The Czech Army has begun rotating its soldiers taking part in an international peace-keeping mission in Kosovo. The first 50 members of a new contingent left Prague’s Kbely airport on Tuesday. One of its main tasks will be assisting at demonstrations in case they turn violent. The situation among local Serbs and Albanians is reported to be relatively stable at the moment. The 550 members of the new contingent are expected to stay on their mission until July 2008.
Foreign Minister Karel Schwarzenberg called Thursday on Myanmar's ruling junta to take the country towards democracy on the eve of the 60th anniversary of the country's independence. In a letter sent to the junta's leaders, Mr Schwarzenberg said he hoped that Myanmar's population would soon have the possibility to celebrate “real freedom”. The foreign minister also challenged the junta to release all political prisoners and to start talks with the leaders of democratic forces in the country. The junta violently cracked down on peaceful protests led by Buddhist monks in September with at least 31 people killed and 74 missing, according to a UN report.
Foreign Minister Karel Schwarzenberg has said that he expects Prague and Washington to conclude a treaty on the construction of a US radar base in the Czech Republic in early 2008, saying in Brussels on Friday that agreement could be reached sometime between January and March. The Czech government is negotiating on the radar project with the US even though the project is opposed by a majority of Czechs as well as the opposition. Russia has also been one of the main critics of the US plan to deploy the radar base to the Czech Republic as part of its planned missile defence shield in Central Europe.
The Czech foreign minister, Karel Schwarzenberg, has said that Prague will consult its position on Kosovo with other EU countries in the event that independence there is unilaterally declared. A December 10 deadline on talks on the future of the province approaches and there are fears that violence could break out in the still-Serb province if ethnic Albanian leaders decide to eventually declare independence. Mr Schwarzenberg said in Brussels on Friday that he would prefer a UN Security Council decision on the status of Kosovo, but admitted that was unlikely. On Friday, NATO Secretary-General Jaap de Hoop Scheffer warned that NATO would “act resolutely against anyone seeking to resort to violence” in Kosovo. NATO has confirmed that its 16,000+ troops in the area will stay put to quell any outbreaks.
Wednesday the centre right government of Mirek Topolanek celebrated a double triumph – it survived a motion of no-confidence initiated by the opposition parties and pushed through the 2008 state budget. Despite its fragile majority in the lower house the government appears to have a firm hold on the reins of power, but now the political ambitions of one man are threatening to destroy its unity.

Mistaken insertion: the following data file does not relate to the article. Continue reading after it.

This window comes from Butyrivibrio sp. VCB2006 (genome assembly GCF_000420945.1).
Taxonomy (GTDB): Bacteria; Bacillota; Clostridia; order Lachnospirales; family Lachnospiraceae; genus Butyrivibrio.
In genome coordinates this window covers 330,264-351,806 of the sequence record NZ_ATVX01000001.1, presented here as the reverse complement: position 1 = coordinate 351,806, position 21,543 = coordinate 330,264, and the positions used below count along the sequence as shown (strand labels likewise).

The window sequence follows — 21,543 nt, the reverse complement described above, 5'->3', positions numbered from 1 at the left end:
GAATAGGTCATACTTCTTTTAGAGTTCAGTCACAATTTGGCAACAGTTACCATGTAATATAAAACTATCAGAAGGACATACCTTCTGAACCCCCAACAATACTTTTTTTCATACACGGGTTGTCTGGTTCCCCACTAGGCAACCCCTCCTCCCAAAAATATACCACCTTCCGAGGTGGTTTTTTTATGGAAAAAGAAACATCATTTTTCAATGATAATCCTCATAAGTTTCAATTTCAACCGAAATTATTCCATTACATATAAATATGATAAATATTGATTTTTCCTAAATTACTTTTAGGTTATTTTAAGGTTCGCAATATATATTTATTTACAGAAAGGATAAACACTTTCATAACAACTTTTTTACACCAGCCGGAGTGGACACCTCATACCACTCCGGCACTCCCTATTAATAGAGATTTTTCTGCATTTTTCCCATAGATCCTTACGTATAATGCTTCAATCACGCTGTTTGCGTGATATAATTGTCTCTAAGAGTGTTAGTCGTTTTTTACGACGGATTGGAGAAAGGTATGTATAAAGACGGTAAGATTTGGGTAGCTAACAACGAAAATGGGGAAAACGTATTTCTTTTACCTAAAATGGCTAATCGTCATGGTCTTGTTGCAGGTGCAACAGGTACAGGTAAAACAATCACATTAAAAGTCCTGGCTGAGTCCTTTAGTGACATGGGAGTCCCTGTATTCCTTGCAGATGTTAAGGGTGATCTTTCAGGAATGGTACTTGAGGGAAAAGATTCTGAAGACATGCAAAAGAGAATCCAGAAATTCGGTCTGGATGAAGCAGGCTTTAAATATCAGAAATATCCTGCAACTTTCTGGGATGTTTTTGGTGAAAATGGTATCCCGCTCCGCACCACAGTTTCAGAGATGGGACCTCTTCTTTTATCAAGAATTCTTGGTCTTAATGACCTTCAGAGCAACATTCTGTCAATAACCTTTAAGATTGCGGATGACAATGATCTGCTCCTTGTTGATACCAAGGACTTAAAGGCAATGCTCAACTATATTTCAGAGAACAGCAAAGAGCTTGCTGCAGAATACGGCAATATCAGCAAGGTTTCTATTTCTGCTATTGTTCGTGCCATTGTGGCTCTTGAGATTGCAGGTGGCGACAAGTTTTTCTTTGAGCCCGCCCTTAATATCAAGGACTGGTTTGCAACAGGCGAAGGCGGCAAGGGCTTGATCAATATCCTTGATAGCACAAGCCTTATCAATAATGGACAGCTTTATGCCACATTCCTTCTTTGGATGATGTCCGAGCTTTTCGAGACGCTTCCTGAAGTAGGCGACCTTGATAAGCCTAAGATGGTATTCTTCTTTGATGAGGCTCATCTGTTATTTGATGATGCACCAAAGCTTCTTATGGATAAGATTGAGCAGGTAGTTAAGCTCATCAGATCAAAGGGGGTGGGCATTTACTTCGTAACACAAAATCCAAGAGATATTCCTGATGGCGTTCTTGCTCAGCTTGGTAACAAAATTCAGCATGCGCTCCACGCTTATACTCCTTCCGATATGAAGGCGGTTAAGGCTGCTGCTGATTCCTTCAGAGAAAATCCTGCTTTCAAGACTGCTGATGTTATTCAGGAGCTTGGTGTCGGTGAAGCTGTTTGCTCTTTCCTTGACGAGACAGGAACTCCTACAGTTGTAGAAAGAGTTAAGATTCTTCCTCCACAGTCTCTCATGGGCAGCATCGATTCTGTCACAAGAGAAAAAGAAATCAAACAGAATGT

The Defence Ministry announced on Monday that the Czech Republic would withdraw most of its troops from Iraq next year, and at the same time the country's presence in Afghanistan would be substantially increased. The redeployments, which still have to be approved by parliament, will come into effect in July 2008.
Czech Foreign Minister Karel Schwarzenberg has reacted to the preliminary results of early elections in Poland by saying he expects the new Polish government will push through needed reforms and will cooperate more with the EU. Mr Schwarzenberg also said he expects the new administration to be less confrontational regarding relations with Germany. According to preliminary results in Poland's election, the opposition Civic Platform (headed by Donald Tusk) won Poland's election far in front of the Law and Justice party of the Kaczynski brothers. Mr Schwarzenberg congratulated the victors, saying the result in Poland showed a shift back towards the centre on the part of voters.
Foreign Minister Karel Schwarzenberg is on Monday going to present a report to the cabinet on the Czech Republic's recent failure to win a non-permanent seat on the United Nations Security Council. The Czech Republic withdrew from the vote after the country's rival for the post Croatia gathered more support. It will occupy the post for two years, starting in 2009. Mr Schwarzenberg said there were several reasons Prague had lost the vote; however, he said, the fact the Czech Republic is to assume the presidency of the European Union in the first half of 2009 was not among them.
This month the Canadian Ambassador to Prague Michael Calcott hosted a panel discussion at the Canadian residence recalling cooperation between Czech dissidents and Canadian officials in the years leading up to the fall of communism. During the mid-1980s, the end of the period known as the Normalisation, key officials at the embassy went out on a limb, risking careers to help dissidents and their cause, even going so far as to smuggle dissident writing, even going so far as to smuggle dissident writing (Samizdat) out of the country. Documents included